I distinctly remember writing the opening scene (that takes place outside the main narrative) huddled over my PC keyboard. Shaking. Stomach churning. Crying. I had a few beers to loosen up, some liquid courage.
It's nearly three years to the day that I wrote this blog post for work. It's not a long one--go ahead and read it. I'll wait. It's comparing the submissions process to dating and the comparison is still apt. 1. First impressions count. 2. Personalizing goes a long way. 3. It's important to be a good fit because, ideally, you want to form a long-lasting relationship, whether you're marrying someone or coming to a business agreement.
Today's post is an extension of that topic, and how the things on your blog come across to your potential publishing partner.Read more
This may come as a complete and utter shock to writers everywhere, but the publishing world isn't "fair."
We all have woe tales to tell. Shitty Book A is selling better than something you worked really hard on. People with no experience suddenly get huge book deals. Readers in many cases don't want something new, they want the same grounds tread again and again with the same tropes.
Yes, Snooki is selling more than you.
Yes, Twilight fanfic is selling more than you.
Yes, Twilight even exists outside of someone's Desk Drawer of Embarrassing Manuscripts.
Yes, it may not be fair. You may have put years into your craft. You may be doing something exciting and different in your genre. You may be banging your head against the desk knowing that truly poorly written books are selling because they have sex in them, or have X, Y, Z that makes them popular.
Readers and Esteemed Members of the Evil League of Evil,
It has been a year. A year of evil and advice and more evil. There have been trials and tribulations, things of awesome and things of suck. There have been fundraisers and evil giveaways and gift baskets and more. There has been a great deal packed into the twelve months that have passed since the inception of the Evil League of Evil Writers with our first Evil Interview. Our inaugural evil was made possible by our Patron Saint of Evil Writers, the estimable Lilith Saintcrow.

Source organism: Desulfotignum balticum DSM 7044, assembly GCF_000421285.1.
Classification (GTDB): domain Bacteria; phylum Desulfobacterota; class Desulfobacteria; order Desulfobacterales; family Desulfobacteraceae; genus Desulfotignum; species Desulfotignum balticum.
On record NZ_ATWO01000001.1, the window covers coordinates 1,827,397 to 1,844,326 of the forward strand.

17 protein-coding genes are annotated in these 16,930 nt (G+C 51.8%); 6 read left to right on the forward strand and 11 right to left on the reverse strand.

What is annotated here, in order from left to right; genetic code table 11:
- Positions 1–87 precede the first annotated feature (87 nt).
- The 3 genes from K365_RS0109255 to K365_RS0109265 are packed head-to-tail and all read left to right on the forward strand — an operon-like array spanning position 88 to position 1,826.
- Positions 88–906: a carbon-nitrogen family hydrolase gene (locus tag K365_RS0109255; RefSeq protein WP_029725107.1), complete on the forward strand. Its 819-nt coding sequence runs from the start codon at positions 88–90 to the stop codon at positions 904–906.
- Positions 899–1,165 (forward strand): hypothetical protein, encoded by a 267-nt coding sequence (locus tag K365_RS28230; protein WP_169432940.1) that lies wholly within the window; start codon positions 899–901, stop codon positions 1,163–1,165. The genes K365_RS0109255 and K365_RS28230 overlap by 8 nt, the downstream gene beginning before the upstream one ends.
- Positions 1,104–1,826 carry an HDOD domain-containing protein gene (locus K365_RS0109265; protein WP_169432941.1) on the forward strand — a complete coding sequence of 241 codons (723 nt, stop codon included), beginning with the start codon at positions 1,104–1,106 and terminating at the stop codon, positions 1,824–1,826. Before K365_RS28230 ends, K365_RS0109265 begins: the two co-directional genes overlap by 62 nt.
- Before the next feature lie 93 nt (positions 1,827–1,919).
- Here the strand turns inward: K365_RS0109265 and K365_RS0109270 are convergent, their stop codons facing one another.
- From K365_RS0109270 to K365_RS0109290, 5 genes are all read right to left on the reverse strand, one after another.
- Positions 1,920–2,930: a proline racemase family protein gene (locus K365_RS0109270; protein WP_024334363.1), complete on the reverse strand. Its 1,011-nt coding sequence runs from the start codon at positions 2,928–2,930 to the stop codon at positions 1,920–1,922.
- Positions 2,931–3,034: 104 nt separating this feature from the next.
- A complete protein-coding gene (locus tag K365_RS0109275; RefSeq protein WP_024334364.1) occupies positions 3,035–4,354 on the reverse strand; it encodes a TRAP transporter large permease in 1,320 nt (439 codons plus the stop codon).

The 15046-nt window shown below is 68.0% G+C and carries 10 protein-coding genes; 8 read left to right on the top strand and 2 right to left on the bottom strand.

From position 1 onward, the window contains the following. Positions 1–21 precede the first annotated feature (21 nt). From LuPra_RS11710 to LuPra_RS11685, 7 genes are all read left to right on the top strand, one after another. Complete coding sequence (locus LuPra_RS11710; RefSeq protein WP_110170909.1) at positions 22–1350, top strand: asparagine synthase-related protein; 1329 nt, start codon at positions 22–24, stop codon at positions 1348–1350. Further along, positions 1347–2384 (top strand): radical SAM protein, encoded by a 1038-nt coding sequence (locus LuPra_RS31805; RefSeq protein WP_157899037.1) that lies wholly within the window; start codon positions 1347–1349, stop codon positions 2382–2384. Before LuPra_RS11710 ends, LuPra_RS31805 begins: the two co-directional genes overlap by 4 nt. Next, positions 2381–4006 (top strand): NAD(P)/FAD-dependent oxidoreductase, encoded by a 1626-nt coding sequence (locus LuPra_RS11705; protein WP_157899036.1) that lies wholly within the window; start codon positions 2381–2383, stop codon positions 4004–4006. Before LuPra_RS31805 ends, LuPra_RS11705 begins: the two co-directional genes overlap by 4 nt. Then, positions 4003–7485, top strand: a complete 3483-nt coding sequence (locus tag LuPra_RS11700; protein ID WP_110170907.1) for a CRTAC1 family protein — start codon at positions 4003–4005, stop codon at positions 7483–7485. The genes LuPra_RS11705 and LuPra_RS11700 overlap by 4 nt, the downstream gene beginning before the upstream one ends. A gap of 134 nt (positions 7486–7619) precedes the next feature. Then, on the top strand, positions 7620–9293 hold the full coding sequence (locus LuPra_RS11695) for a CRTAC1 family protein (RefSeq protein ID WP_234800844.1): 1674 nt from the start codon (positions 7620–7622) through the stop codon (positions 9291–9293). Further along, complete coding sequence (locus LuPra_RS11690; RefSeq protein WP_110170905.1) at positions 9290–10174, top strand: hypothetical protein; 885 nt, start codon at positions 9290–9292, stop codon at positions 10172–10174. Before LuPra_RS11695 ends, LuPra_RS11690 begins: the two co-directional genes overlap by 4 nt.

It is only fitting that we begin a new infernal cycle with another Evil Patron Saint. This man wrote the theme song of the Evil League of Evil Writers (literally!). He was evil enough to grant us the awesome of his wicked presence, and it pleases me to share the nefarious love (and one of his albums, if you're the lucky commenter!) here.
I give you the Patron Saint of Macabre Humor, the one and only Voltaire!
Disclaimer: Dina asked the interview questions and may or may not be a rabid fangirl. The management takes no responsibility for fangirl drool. Please make sure your inoculations are up-to-date before reading this interview.Read more
Oh, I know, it always has. But with The Rise of Ebooks (TM) and Everyone Can Be An Author (TM), lots of people are jumping out there and hitting lists with their 99c ebooks (oooh!)*, which is all well and good--but I wonder if perhaps douchebaggery clings to a lot of these newbies in particular because they haven't been through the gauntlet**. They haven't had to build up a modicum of class, haven't been at it long enough to know how precarious any position of popularity is, etc. This is also my theory behind the spate of brand new authors the past few months who have argued with reviewers and come away looking like douchetards.
It is nosecret that I have nopatience for douchebaggery. I don't rant about this any longer because, hey, douchebags gotta douche, and it didn't solve anything because when people recognized themselves in the posts, they just snowflaked out on me. But I had this conversation with a fellow writer last night and it seemed a good blog topic.